James Lucier, an analyst at Capital Alpha Partners in Washington, said: “Frankly, this is a humiliating setback of the government’s posture.” “This avoids most of the things Wall Street is worried about.”

White House officials praised Neal’s plan as a step forward in a complicated political process. Biden’s spending plan does not have any Republican support, and only has the weakest majority of Democrats in both houses of Congress.

They said that although Biden proposed a different structure, the Democratic tax lawmakers in the House of Representatives are still achieving the basic goal of increasing the amount of tax paid by companies and Americans with an annual income of more than $400,000.

In addition, multiple rounds of negotiations with Democrats in the White House and Senate are still ongoing, and Ron Wyden of Oregon, the chief tax writer of the House of Lords, is more progressive than Neal.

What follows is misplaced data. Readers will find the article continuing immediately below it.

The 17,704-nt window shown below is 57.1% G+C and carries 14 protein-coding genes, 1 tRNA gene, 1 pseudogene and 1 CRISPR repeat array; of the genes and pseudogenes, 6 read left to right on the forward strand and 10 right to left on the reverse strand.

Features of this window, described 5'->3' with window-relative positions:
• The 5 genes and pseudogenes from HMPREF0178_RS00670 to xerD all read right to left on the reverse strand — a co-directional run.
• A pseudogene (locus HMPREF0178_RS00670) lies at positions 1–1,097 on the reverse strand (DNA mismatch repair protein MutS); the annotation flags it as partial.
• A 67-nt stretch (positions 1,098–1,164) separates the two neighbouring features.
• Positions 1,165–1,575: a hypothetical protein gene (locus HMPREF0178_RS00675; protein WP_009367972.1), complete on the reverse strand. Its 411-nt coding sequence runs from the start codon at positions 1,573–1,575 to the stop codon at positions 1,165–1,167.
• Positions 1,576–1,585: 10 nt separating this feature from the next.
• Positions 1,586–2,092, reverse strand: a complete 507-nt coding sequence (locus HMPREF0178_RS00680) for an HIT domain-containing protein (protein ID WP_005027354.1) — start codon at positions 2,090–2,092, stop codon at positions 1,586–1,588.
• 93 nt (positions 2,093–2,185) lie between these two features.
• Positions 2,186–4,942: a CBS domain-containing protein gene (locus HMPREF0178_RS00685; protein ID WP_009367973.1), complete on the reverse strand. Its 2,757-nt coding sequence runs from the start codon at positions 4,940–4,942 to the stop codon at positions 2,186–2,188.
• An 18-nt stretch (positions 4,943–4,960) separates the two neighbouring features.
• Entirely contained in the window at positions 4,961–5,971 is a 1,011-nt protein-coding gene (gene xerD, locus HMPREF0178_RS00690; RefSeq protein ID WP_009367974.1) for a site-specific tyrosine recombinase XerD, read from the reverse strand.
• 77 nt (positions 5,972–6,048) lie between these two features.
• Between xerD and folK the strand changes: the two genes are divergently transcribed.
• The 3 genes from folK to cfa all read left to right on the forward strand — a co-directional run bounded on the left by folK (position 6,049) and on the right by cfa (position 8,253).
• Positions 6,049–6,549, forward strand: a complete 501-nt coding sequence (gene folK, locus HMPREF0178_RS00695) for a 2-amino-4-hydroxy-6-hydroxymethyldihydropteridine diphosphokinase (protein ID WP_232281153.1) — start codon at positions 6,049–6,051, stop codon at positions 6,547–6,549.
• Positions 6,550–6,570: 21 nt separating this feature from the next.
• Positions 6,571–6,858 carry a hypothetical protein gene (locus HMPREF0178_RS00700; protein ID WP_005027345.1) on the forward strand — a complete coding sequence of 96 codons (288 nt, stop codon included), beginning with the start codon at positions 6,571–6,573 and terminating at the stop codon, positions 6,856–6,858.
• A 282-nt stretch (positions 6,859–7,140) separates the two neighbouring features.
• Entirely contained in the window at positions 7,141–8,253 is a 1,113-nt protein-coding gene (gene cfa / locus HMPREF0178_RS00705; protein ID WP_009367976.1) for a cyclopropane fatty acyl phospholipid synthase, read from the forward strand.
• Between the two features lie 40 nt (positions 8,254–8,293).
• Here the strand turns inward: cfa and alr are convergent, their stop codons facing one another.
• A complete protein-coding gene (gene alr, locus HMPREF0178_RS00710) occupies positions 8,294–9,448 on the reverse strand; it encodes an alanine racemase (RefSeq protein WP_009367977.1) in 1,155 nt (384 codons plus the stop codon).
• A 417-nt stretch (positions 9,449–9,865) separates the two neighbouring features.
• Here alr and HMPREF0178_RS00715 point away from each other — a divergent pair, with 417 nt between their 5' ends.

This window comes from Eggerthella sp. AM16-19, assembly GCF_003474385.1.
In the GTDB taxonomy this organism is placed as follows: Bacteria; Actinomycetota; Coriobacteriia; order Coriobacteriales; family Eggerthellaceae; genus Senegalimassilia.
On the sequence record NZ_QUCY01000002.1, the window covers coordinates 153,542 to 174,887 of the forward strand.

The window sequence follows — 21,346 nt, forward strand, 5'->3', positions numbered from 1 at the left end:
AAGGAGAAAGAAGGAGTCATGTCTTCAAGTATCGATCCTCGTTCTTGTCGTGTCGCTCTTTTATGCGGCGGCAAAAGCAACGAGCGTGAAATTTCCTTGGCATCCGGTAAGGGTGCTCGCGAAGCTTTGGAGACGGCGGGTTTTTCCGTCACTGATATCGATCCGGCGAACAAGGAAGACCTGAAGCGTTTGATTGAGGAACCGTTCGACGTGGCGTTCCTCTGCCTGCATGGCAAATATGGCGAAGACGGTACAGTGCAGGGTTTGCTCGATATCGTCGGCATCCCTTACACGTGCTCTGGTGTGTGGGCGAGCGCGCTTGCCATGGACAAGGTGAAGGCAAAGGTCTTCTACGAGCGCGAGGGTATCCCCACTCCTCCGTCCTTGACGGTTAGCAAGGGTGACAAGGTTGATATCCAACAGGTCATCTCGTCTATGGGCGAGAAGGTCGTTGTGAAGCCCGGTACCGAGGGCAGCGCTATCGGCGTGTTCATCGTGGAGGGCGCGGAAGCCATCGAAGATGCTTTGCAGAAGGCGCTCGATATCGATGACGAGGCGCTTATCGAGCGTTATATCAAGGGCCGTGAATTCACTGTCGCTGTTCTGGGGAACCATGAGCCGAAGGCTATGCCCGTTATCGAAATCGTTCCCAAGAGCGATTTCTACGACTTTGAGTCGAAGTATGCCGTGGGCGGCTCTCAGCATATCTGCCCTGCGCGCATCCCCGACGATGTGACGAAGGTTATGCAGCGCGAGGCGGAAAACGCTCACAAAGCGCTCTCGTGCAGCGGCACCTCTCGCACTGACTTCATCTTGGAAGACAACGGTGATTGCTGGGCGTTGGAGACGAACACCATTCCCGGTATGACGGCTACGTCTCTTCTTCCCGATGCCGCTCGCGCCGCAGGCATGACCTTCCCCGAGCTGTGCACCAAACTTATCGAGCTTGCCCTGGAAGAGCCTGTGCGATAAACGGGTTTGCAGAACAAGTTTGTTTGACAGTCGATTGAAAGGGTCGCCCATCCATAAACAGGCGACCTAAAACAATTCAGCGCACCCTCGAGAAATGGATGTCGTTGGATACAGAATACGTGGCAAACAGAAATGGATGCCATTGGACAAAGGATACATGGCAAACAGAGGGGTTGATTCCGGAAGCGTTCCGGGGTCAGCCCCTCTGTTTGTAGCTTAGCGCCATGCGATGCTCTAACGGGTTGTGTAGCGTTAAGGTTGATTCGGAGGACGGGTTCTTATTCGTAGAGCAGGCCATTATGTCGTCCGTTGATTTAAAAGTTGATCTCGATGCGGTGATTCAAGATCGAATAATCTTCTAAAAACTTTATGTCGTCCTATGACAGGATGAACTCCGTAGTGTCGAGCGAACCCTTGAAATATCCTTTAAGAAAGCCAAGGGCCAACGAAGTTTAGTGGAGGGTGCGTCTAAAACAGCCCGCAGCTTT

Nonetheless, the changes to the Biden tax plan proposed by the House of Representatives highlight the strong opposition of Democratic donors, lobbyists, and voters, who are hesitant to tax the president’s efforts to tax wealth—especially the taxation of capital gains.

Many Democratic lawmakers in the cities and suburbs of New York, New Jersey, and California have been cautious about the most drastic tax increases for the rich. They are already pushing the White House to abolish Donald Trump’s caps on state and local tax relief that are mainly beneficial to the wealthy.

But weak Democrats in important swing areas across the country also have doubts about Biden’s tax plan because they fear it will hit family businesses including farms and make it easier for Republicans to label the party radical.

“Neil and most mainstream Democrats are willing to make some real tax increases, but the pursuit of unrealized wealth is not their main goal. When they have to defend their seats, this is not a battle they think is worth fighting. [in the 2022 midterm elections],” said Ben Koltun, director of policy research at Beacon Policy Advisors in Washington.

“They don’t want to take more drugs than they need to get good things,” he added.